The next day in Antarctica – it was still buzzing having sailed not only Antarctica, but so far south of Antarctica – a feat unsuccessful on any other voyage all season – we got up very early and sailed very fast. Excited and very keen to explore more… The Frozen Continent.
Also, since we crossed the Drake Passage, I was able to stop taking seasickness pills.
Honestly, I don’t think we really need them, as we were lucky to have Drake Lake, a time when the Drake Passage is all calm and serene.
The Drake Passage is the world’s most powerful sea convergence and most dangerous voyage.
When you understand that this is where the Pacific, Atlantic and Southern Oceans all meet, this is one with waves as high as 12m/40ft.
When it’s calm it’s called Drake Lake, and when it’s rough and stormy it’s called Drake Shake.
We took our time for breakfast and it’s now actually one of my favorite things to do. I love long lazy breakfasts.
It’s so calming and wakes you up properly.
Anyway, after breakfast, I grabbed my camera and headed to the upper deck of the ship.
The weather in Antarctica is very strange. One moment the weather is calm and mild, the next it is stormy.
Then it quickly switches back on again to the mildest weather imaginable.
The Lemaire Channel experienced some of the strongest winds I have ever experienced in sailing. Usually not. In fact, it’s quite the opposite.
The water here is protected, so it’s usually like a lake.
It was still pretty impressive though. Especially that big mountain!
When we think of Antarctica, or at least when we think of it, we usually think of huge stretches of flat ice, not huge mountains, so it’s a bit daunting to make sense of it all. It was something
Interestingly enough, these mountains were actually part of the Andes when Antarctica was still connected to South America.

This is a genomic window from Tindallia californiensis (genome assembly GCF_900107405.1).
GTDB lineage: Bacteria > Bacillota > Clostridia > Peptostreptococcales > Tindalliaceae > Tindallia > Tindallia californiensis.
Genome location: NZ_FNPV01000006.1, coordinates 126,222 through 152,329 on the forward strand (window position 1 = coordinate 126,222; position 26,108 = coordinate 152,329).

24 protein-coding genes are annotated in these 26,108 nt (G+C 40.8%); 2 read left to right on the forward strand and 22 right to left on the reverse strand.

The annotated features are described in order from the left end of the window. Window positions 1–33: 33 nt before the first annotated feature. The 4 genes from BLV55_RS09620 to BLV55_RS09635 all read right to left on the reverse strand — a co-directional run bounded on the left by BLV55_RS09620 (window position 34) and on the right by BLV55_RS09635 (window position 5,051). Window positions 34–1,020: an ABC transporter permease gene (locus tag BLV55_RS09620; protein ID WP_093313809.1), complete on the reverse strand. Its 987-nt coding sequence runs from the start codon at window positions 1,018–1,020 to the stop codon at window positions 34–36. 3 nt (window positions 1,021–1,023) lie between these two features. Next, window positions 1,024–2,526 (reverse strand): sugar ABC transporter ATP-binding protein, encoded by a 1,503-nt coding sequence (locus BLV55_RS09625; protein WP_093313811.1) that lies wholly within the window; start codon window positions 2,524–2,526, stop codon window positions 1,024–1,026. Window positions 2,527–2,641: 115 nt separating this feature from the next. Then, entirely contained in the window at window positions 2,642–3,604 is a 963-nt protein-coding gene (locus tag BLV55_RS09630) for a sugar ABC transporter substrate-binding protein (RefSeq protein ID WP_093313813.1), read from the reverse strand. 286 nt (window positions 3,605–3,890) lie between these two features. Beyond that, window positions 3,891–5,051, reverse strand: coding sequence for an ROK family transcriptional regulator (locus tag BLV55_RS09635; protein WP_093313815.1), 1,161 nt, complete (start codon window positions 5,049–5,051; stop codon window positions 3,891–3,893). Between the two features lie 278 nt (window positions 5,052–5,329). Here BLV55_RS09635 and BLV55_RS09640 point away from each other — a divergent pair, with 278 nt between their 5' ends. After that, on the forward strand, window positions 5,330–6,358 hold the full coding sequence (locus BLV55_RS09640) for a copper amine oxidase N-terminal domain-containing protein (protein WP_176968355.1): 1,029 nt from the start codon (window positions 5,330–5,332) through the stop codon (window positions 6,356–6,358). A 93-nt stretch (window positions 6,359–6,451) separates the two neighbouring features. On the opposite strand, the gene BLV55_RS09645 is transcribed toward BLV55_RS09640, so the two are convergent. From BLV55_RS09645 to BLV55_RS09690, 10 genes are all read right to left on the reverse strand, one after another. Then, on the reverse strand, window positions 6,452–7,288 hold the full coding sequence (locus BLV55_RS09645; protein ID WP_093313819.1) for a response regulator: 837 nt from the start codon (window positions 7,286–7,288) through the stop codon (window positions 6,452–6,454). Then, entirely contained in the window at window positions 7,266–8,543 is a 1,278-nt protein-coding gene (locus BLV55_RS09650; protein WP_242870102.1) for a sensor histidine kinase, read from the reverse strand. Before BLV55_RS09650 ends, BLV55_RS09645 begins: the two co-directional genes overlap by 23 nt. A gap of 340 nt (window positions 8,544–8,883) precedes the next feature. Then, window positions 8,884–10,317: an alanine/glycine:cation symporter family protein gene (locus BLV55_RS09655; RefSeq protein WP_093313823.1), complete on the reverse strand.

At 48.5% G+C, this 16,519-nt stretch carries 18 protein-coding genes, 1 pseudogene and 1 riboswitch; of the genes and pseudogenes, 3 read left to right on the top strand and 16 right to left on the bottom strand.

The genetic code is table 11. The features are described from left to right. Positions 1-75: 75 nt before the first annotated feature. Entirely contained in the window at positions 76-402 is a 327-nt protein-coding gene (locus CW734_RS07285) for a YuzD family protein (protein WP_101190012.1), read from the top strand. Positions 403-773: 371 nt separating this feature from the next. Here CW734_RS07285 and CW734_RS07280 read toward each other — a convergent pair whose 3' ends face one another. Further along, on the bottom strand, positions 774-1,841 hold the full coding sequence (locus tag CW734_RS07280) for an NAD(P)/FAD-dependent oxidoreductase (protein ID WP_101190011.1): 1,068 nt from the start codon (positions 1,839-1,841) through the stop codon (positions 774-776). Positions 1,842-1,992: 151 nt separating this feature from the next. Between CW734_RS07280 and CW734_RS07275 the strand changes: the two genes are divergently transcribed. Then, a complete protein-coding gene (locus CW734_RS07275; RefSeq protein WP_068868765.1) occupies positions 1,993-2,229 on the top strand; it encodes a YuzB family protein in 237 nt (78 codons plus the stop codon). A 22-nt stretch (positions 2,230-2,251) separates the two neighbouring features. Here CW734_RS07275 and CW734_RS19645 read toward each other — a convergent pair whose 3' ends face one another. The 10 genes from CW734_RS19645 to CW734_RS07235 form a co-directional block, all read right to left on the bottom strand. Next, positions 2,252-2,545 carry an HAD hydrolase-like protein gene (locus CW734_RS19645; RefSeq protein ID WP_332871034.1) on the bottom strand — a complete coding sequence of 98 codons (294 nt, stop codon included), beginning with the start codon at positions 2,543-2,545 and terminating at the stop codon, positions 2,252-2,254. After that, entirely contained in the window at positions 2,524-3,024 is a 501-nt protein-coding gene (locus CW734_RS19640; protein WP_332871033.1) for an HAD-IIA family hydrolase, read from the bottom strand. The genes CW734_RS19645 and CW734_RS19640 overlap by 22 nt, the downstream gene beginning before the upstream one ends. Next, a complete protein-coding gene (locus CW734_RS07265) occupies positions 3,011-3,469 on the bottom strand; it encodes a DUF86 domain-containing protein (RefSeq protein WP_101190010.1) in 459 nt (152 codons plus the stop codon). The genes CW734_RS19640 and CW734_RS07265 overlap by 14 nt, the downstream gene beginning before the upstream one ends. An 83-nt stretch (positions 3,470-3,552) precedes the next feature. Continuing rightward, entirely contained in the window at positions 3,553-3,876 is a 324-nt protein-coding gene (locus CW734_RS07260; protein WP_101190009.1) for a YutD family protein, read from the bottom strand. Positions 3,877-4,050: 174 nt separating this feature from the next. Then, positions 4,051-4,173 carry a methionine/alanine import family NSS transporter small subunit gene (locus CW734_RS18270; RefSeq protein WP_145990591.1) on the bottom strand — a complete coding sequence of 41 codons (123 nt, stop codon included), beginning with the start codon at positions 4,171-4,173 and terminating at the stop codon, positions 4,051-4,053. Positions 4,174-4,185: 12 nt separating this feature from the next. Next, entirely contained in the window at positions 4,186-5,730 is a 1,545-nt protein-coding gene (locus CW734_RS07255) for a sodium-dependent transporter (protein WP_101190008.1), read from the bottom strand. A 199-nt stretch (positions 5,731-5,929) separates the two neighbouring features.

After passing through Lemaire Strait and heading to Neko Port, the wind subsided and the water surface became calm. It was truly incredible.
All of a sudden we started finding lots of different wildlife around us.
Seals on the ice, penguins swaying in the water, killer whales casually swimming.
When the breeze picked up, it smelled so bad I had to be even more grateful that the wind had stopped. Penguin poop!
We were surprised because we were completely oblivious to the giant penguin colony before sniffing it.
At that point the captain told me to get a zoom lens and binoculars to spot the harbor penguin colony.
Here you can see how good the camouflage is. From a distance it looks like nothing, but when I took a photo and zoomed in, I could see hundreds (well over 1,000) of Gentoo penguins.
I was confident that I would be able to see the penguins in the near future, so I eventually ditched my binoculars and was able to see penguin colonies with the naked eye.
The smell of penguin poop has gotten worse, but I’ve gotten used to it.
Also, I get so distracted by the number of penguins in front of me that I don’t really notice how stinky they are.
Not sure what we expected at this point, but we lost it when the captain announced that we would not only be getting closer to a penguin colony, but actually stepping foot in Antarctica !
Finally, we can say that we actually stood in Antarctica!